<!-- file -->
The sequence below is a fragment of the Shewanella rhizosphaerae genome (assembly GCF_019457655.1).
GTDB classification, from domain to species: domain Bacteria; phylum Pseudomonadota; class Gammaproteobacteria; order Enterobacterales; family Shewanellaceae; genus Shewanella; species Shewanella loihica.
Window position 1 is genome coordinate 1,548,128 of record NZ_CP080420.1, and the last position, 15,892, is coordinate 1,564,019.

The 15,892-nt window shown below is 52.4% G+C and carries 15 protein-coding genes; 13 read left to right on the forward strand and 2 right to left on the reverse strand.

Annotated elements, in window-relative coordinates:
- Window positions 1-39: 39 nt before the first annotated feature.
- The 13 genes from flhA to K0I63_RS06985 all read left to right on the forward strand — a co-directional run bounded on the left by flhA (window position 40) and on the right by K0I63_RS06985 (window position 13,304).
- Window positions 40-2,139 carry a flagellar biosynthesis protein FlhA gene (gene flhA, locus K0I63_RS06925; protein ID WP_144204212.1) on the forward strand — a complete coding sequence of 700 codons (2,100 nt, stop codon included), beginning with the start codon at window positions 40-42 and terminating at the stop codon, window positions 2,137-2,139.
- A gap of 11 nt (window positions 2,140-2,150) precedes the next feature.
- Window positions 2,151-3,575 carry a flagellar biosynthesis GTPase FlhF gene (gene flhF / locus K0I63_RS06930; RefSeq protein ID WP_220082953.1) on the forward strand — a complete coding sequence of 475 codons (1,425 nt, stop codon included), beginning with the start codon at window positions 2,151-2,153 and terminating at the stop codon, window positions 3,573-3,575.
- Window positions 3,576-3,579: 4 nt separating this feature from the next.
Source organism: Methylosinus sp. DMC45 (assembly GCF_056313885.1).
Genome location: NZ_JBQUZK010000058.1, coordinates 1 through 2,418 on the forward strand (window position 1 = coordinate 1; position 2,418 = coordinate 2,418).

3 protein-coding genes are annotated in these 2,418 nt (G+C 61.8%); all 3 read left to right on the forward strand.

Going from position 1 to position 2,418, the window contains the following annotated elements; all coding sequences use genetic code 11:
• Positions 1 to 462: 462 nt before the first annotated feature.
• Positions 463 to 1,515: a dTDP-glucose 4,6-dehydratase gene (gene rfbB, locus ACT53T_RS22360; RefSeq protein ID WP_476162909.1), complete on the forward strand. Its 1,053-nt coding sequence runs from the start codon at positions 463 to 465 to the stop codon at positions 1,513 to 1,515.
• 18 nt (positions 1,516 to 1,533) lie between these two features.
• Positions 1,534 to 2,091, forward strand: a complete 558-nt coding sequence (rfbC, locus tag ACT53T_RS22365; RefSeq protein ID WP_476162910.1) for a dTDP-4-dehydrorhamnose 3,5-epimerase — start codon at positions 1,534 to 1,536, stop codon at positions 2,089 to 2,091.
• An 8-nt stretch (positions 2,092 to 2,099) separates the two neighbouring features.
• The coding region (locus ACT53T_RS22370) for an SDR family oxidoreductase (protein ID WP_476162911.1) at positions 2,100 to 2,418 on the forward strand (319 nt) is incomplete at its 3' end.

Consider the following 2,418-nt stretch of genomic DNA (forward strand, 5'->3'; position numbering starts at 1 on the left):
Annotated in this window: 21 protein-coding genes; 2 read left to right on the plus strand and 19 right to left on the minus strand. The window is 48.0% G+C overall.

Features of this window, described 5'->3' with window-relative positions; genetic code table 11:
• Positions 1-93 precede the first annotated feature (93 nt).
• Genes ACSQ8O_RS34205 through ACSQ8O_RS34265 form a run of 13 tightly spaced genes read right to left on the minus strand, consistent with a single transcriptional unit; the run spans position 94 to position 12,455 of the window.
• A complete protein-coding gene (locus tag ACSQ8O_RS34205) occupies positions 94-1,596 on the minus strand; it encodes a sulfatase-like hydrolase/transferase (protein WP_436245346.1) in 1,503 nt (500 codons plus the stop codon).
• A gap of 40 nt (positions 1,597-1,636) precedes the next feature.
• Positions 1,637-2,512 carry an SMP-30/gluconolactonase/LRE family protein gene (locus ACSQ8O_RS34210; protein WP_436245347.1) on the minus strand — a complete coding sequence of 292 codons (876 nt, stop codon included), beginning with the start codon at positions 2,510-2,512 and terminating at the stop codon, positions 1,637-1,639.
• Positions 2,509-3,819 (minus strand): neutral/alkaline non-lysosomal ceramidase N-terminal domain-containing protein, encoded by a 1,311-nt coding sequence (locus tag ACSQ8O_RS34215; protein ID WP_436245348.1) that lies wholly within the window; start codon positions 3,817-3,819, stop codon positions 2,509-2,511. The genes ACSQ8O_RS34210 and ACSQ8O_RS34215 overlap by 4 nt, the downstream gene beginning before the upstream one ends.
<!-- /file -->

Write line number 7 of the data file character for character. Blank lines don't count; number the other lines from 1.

- The 13 genes from flhA to K0I63_RS06985 all read left to right on the forward strand — a co-directional run bounded on the left by flhA (window position 40) and on the right by K0I63_RS06985 (window position 13,304).